12/24              Photographed by Lawrence O. Brown

Victoria's Secret Sued Over 
        Bra Design

A New York woman filed suit against Limited Brands Inc alleging the parent company of Victoria's Secret stole her idea for its Very Sexy 100-way strapless convertible bra. 
Katerina Plew sued in U.S. District Court in lower Manhattan, saying Victoria's Secret infringed her May 2004 patent and knew about the patent since at least April 2006.
"I came up with the idea when I was trying to find a bra to go with one of the two dresses that I could wear to my triplets' christening," said Plew, 38. "I went crazy looking for a bra where the straps wouldn't show and couldn't find anything."
Plew, a single mother who works as a paralegal, said she researched her product visiting stores and looking through catalogues, and "that's when I came up with the idea."
She said she spent about $12,000 to patent the product and developed a prototype.
"When I realized how much it would cost to produce, I started contacting companies," she said.
Plew had an appointment to meet with a Victoria's Secret executive to whom she had mailed a copy of her patent, as well as a DVD with pictures of a model showing her bra, only to have the appointment abruptly canceled.
"A year later I walked into a Victoria's Secret and there was my bra up on the wall," she said.
The bra retails for between $50 and $56, according to the Victoria's Secret website. Plew is seeking unspecified damages.
Limited Brands won't comment on the pending litigation.



Hanesbrands Q1 Soars 200%
Cost cutting and lower debt have helped T-shirt and underwear maker Hanesbrands Inc to a 200% jump in first quarter profit, even though sales fell across most segments in what the company described as "a tough 
economic climate".
For the three months to March 29, net income soared to $36m, or $0.38 cents per share, from $12m, or $0.12 cents per share a year ago.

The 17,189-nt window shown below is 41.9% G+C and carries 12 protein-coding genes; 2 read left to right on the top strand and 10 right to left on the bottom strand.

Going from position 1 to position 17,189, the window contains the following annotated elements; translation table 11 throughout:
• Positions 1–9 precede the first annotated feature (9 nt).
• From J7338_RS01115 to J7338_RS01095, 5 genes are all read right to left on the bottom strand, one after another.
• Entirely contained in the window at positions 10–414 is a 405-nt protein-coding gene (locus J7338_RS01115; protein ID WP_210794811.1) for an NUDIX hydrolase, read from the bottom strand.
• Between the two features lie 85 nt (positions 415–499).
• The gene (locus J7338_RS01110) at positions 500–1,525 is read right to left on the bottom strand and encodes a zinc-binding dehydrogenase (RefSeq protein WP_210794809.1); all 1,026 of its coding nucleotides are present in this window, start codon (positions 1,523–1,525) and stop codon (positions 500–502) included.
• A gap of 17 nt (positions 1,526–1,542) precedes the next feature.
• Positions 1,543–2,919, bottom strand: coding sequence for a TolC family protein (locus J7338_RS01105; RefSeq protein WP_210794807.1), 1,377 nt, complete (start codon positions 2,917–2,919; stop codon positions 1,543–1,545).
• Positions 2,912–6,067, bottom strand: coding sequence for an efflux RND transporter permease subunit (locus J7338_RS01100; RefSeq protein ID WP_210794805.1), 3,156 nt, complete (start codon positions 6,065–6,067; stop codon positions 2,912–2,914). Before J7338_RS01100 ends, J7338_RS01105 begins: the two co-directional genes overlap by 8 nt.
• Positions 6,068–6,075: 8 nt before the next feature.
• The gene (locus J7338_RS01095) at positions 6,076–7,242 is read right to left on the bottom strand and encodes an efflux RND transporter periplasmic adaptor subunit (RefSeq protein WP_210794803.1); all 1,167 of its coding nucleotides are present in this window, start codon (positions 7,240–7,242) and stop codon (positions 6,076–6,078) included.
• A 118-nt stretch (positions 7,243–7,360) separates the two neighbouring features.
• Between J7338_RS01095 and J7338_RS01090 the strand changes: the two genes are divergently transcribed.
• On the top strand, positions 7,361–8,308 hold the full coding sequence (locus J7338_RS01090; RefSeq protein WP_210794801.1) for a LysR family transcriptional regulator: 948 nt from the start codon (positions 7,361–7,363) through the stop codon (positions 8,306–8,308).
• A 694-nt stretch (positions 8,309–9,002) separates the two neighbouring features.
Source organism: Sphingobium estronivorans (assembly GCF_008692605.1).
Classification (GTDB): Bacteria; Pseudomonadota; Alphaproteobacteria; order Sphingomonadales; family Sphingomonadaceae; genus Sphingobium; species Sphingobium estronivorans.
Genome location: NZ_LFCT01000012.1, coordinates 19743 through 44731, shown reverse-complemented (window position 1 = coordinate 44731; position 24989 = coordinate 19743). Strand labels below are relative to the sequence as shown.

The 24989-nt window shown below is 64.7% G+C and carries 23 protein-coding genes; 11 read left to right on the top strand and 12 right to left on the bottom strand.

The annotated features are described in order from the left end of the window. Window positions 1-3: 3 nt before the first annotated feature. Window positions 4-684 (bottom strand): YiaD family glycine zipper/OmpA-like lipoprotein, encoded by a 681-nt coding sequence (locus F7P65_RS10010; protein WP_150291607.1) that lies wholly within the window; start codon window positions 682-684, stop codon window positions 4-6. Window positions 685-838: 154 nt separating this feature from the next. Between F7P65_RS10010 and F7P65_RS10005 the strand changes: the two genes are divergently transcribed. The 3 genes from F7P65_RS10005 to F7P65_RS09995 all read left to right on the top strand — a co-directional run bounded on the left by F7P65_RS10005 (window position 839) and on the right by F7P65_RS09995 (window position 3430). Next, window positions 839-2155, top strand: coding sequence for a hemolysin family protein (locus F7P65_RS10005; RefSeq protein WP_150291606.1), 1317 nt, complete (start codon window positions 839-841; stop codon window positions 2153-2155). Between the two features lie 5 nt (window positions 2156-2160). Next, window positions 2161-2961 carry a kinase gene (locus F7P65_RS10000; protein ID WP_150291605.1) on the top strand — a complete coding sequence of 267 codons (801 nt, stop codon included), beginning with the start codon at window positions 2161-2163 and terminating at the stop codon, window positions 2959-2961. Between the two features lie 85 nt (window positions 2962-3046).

Excluding one-time items, adjusted earnings were $0.42 cents per share, up 56% year-on-year.
Hanesbrands, whose brands include Hanes, Champion, Playtex and Wonderbra, said total net sales decreased by 5.0% to $987.8m from $1.04bn.
Sales in the company's innerwear segment fell by 8%, outerwear was down by 4%, and hosiery sales fell by 9.6%, with the company pointing to declines in most product categories across most customers. 
Hanesbrands said its sales to retailers are consistent with lower consumer spending. 
The one bright spot was the International segment, where sales rose by 15%, driven by favorable foreign currency exchange rates. 
"Our strong profit growth was driven by continued cost-reduction initiatives and management of our debt structure in spite of a sales decline," said CEO Richard A Noll.
Since Hanesbrands was spun off from consumer goods giant Sara Lee in September 2006 the Winston-Salem, North Carolina based company has embarked on a series of factory closures and redundancies as it seeks to 
shore up its global supply chain and save money through 
economies of scale. 

 

Certified Intimate Apparel
   Professional Program
May sees the launch of the first professional accreditation program for intimate apparel executives and associates.
Devised by the Intimate Apparel Council and the Fashion Institute of Technology, the 2008 Certified Intimate Apparel Professional Program will kick off on May 8.
"FIT recognizes that the intimate apparel executive can no longer rely on general apparel industry knowledge, but must gain new insights and skills to better compete in the intimates market," said Eric Hertz, director of 
executive education for FIT. 
"Our new intimate apparel-focused program is needed now to meet the demands of today and tomorrow." 
Consisting of four one-day sessions, the program is taught by FIT's business and design faculty - as well as accomplished industry executives. 
Intimate apparel executives who complete the entire program will receive the 'Certified Intimate Apparel Professional' credential, an official designation from FIT. 
"Participating executives will cultivate new skills and understanding, advance their career potential, and raise the bar for the industry executives of the future," said Mark Sandler, Chairman of AAFA's Intimate 
Apparel Council.